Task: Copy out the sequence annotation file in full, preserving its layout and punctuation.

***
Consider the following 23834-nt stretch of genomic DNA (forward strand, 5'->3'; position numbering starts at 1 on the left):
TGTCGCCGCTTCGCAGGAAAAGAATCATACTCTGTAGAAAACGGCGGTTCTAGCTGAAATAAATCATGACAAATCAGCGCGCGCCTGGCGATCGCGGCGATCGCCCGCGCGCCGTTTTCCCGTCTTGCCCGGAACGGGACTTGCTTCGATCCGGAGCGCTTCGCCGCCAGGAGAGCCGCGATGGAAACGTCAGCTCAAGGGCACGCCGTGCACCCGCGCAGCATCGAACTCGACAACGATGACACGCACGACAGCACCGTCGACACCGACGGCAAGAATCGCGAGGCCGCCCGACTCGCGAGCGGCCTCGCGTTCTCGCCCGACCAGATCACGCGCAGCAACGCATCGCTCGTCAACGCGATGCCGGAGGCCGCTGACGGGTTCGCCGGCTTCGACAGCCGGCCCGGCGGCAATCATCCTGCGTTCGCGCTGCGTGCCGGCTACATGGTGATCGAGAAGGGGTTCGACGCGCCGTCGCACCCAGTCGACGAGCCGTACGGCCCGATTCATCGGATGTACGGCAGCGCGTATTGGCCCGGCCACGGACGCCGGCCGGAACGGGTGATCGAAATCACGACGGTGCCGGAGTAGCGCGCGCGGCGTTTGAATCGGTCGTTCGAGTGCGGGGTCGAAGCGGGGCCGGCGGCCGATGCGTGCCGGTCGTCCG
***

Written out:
Consider the following 23834-nt stretch of genomic DNA (forward strand, 5'->3'; position numbering starts at 1 on the left):
TGTCGCCGCTTCGCAGGAAAAGAATCATACTCTGTAGAAAACGGCGGTTCTAGCTGAAATAAATCATGACAAATCAGCGCGCGCCTGGCGATCGCGGCGATCGCCCGCGCGCCGTTTTCCCGTCTTGCCCGGAACGGGACTTGCTTCGATCCGGAGCGCTTCGCCGCCAGGAGAGCCGCGATGGAAACGTCAGCTCAAGGGCACGCCGTGCACCCGCGCAGCATCGAACTCGACAACGATGACACGCACGACAGCACCGTCGACACCGACGGCAAGAATCGCGAGGCCGCCCGACTCGCGAGCGGCCTCGCGTTCTCGCCCGACCAGATCACGCGCAGCAACGCATCGCTCGTCAACGCGATGCCGGAGGCCGCTGACGGGTTCGCCGGCTTCGACAGCCGGCCCGGCGGCAATCATCCTGCGTTCGCGCTGCGTGCCGGCTACATGGTGATCGAGAAGGGGTTCGACGCGCCGTCGCACCCAGTCGACGAGCCGTACGGCCCGATTCATCGGATGTACGGCAGCGCGTATTGGCCCGGCCACGGACGCCGGCCGGAACGGGTGATCGAAATCACGACGGTGCCGGAGTAGCGCGCGCGGCGTTTGAATCGGTCGTTCGAGTGCGGGGTCGAAGCGGGGCCGGCGGCCGATGCGTGCCGGTCGTCCG